### Z-score to Percentile: Understanding the Relationship with Examples

In the world of statistics, understanding the position and significance of a particular data point within a dataset is crucial. This is where concepts like the Z-score and percentiles come into play. Both are tools that statisticians and researchers use to interpret data, but they offer different perspectives. To understand the relationship between Z-scores and percentiles, we must first understand each concept individually.

## What is a Z-score?

The Z-score, often termed as a standard score, measures how many standard deviations a data point (or score) is from the mean of a dataset. It offers a precise position of individual scores by standardizing the entire dataset, providing a clearer picture of how data is spread around the mean.

Z-score formula:

Where:

Z = Z-score

X = Individual data point

μ = Mean of the dataset

σ = Standard deviation of the dataset

Learn about Significance Level Vs. Confidence Level Vs. Confidence Interval

## What is a Percentile?

A percentile, on the other hand, indicates the relative standing of a data point within a dataset. For instance, if a score is in the 85th percentile, it means the score is higher than 85% of the other scores in the dataset.

## From Z-score to Percentile

Converting a Z-score to a percentile is a common practice, especially when one needs to convey the relative standing of a data point in more intuitive terms. To make this conversion, statisticians often use the standard normal distribution table, commonly known as the Z-table.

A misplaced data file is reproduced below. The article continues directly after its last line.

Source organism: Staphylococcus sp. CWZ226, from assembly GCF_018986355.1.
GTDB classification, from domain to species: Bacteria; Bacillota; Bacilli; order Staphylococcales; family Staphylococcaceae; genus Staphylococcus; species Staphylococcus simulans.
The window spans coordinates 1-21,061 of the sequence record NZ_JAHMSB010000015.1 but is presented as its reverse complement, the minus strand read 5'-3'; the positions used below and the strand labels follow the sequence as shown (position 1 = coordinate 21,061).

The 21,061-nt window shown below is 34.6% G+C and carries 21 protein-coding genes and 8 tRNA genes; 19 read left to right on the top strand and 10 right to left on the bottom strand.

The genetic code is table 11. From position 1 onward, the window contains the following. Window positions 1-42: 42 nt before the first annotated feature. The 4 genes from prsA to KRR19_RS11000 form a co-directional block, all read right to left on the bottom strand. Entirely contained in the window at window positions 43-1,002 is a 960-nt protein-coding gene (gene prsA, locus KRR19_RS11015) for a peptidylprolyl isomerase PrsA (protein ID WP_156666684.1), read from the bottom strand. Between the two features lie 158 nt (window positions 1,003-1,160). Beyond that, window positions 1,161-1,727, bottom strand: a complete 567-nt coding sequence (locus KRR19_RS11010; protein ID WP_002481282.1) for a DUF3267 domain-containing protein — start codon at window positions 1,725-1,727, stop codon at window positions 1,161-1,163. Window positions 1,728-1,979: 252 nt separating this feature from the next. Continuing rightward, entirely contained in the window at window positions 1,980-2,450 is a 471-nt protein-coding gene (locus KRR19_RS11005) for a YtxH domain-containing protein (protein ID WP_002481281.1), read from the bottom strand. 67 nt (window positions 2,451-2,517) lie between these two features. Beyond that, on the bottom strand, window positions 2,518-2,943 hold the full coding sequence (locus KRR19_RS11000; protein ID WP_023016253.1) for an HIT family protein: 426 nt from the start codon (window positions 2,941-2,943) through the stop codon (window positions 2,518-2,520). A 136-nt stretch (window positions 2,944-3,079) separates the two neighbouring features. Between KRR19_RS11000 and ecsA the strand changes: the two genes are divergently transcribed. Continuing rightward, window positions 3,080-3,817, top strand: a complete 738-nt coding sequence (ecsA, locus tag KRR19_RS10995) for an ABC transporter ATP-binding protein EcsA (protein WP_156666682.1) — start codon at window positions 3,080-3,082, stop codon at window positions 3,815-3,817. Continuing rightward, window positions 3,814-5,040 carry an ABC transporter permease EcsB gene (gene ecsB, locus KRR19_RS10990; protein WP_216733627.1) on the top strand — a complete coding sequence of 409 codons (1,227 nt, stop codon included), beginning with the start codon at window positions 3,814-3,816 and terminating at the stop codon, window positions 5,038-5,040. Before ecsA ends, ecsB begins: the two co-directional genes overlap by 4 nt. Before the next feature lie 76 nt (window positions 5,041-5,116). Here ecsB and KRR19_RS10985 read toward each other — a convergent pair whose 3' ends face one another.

The Z-table provides the cumulative probabilities (or percentiles) associated with standard scores. Since the standard normal distribution is symmetrical around the mean (which has a Z-score of 0), a Z-score of 0 corresponds to the 50th percentile. Positive Z-scores will correspond to percentiles greater than 50%, while negative Z-scores will correspond to percentiles less than 50%.

## Examples

### Example 1:

Imagine a student scores 75 on a national mathematics test. The mean score for this test is 50, with a standard deviation of 10.

First, let’s calculate the Z-score:

A Z-score of 2.5 indicates that the student’s score is 2.5 standard deviations above the national average. Using the Z-table, this Z-score corresponds roughly to the 99th percentile. This means the student scored higher than approximately 99% of the other test-takers.

### Example 2:

Consider an employee who’s ranked 15th in sales out of 100 employees. When the sales rankings are normally distributed with a mean of 50 and a standard deviation of 15, we want to find out where this employee stands in terms of Z-score and percentile.

Using the formula:

The negative Z-score indicates the employee’s sales rank is below the mean. Consulting the Z-table for a Z-score of -2.33, we find a percentile of approximately 1%. This means the employee’s sales rank is higher than only about 1% of the other employees, suggesting they might need additional support or training.